But, setting that aside, "my people" are not hostile to "your people," because your people are still trying to understand the world. We may not approve of the direction you take, or the language you use, or the standards you apply, but to me you are a world apart from the people who think they already know everything. Your minds are working, their minds are dead.

amba

I may just have a genetic or hereditary predisposition to be happy.

O lucky man.

The difference between us is really a matter of emphasis. We may be beguiled by the possibility that there's something more going on than random collisions of matter, but we can't prove there is, any more than you can prove there isn't.

I read the last "God or Not" carnival, on Faith, and I was surprised by what had happened to my ears. The "Not" people at least sounded like they were looking and thinking. The "God" people sounded lifeless to me, as if they were parroting. At best, they were reasoning deductively rather than inductively -- they started from a fixed set of assumptions and then proceeded to try to make the world fit it. I really wasn't looking for that; I expected to be equally impressed by the thinking on both sides.

Maybe that just means they need submissions from better "God" thinkers. Seth Chalmer is one, and consistently finds others, from Abraham Joshua Heschel on down.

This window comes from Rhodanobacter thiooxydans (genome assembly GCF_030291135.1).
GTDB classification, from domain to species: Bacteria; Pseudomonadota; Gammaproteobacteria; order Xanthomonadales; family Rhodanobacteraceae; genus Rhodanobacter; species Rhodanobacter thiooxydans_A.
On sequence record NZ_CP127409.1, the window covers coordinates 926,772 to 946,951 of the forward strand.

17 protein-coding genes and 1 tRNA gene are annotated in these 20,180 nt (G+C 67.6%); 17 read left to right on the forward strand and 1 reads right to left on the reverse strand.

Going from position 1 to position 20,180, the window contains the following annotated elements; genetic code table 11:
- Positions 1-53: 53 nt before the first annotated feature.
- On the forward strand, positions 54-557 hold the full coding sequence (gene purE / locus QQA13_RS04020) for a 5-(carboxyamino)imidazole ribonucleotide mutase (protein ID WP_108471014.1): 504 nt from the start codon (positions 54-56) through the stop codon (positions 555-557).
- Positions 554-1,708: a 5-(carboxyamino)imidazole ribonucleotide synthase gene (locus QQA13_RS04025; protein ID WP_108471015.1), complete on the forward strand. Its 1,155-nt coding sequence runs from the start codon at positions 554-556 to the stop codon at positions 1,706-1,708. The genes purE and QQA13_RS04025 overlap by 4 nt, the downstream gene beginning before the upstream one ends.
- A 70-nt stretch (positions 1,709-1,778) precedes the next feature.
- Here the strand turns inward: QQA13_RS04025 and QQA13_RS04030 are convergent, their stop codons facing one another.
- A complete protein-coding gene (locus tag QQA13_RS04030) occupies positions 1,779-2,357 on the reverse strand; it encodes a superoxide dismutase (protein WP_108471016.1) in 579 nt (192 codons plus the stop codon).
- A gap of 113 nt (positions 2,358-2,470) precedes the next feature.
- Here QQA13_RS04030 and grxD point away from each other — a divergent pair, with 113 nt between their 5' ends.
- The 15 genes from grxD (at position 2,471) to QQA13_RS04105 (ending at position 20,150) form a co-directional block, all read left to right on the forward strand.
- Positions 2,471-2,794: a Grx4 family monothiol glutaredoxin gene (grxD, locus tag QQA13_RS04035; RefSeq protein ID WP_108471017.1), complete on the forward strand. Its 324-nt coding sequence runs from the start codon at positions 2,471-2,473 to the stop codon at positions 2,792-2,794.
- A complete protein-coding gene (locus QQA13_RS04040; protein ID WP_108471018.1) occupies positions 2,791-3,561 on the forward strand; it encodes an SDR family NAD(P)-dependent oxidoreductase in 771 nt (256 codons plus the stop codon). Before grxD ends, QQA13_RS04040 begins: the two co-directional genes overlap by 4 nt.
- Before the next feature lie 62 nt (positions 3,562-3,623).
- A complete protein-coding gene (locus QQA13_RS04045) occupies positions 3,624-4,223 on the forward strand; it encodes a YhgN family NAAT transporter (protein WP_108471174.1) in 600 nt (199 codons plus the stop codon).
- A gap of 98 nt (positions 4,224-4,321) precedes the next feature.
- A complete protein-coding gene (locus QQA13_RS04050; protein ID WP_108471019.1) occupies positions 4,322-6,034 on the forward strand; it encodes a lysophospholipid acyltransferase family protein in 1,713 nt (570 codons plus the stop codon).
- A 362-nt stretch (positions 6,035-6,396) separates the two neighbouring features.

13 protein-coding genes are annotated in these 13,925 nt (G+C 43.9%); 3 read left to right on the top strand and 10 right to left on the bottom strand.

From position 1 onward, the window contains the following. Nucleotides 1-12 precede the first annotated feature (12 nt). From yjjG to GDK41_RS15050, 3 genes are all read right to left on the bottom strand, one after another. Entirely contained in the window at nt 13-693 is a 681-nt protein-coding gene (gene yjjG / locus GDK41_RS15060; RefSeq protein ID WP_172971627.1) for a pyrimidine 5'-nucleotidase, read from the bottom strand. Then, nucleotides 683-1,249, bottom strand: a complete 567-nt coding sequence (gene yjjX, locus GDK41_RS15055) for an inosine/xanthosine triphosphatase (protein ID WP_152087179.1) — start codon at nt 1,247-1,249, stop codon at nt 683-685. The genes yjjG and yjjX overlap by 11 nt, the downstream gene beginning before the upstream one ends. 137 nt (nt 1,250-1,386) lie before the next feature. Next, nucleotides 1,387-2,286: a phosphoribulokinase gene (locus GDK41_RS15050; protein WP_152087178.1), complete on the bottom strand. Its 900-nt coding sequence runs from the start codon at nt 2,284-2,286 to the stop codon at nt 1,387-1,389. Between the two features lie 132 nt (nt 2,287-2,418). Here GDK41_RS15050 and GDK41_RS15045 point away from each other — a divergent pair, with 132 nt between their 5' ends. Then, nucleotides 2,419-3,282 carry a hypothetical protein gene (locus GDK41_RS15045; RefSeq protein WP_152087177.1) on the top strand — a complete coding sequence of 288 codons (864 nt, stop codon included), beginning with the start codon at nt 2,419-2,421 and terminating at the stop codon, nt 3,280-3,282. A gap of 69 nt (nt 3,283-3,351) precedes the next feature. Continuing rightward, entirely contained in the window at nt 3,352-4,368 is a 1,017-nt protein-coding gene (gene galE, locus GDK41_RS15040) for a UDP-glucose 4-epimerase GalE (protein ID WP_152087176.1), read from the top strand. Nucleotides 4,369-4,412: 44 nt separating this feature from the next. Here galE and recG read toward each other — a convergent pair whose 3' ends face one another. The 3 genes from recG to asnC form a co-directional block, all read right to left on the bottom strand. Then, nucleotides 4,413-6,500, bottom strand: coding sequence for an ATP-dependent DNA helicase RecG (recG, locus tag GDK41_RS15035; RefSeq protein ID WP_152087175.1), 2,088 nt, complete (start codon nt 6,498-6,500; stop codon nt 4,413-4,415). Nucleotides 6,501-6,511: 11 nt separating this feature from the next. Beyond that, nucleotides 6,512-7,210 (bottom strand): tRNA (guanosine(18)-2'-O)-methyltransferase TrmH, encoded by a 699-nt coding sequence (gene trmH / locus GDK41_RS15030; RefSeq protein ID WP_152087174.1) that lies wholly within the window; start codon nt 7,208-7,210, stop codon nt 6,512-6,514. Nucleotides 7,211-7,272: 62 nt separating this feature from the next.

I forget if it was Seth who found it, but I absolutely loved this post from Chabad.org (yes, that's the Lubavitchers!). Read it all the way to the end. You'll agree with most of it, excepting the central, to the writer, concept of G-d. Substitute the word "Good" and you could probably agree wholeheartedly.

realpc

michael,

There is evidence for super-natural levels of reality (and even theoretical support in mainstream physics).

There are tons of evidence for mind over matter, but scientific atheists will not consider it.

But the most convincing evidence comes from direct personal experiences that people in all times and places have always had.

It may be that mystical sensitivity varies greatly between individuals, and depends on personality type. You may be a down-to-earth ISTJ, or something like that. For those of us who are mystically sensitive, scientific atheism makes no sense at all.

So to each his/her own. There may never be understanding between personality types. But I do wish scientific atheists would educate themselves about parapsychology, and also the incomprehensible weirdness of physics. I think I first became a new-ager in the 1970s when I read "The Tao of Physics." I was walking past a bookstore and the book seemed to yell out "hey, read me, I will change your life!"

realpc

But of course a lot of other books and experiences contributed. "A New Science of Life" by Sheldrake was the best New Science book I ever read.

realpc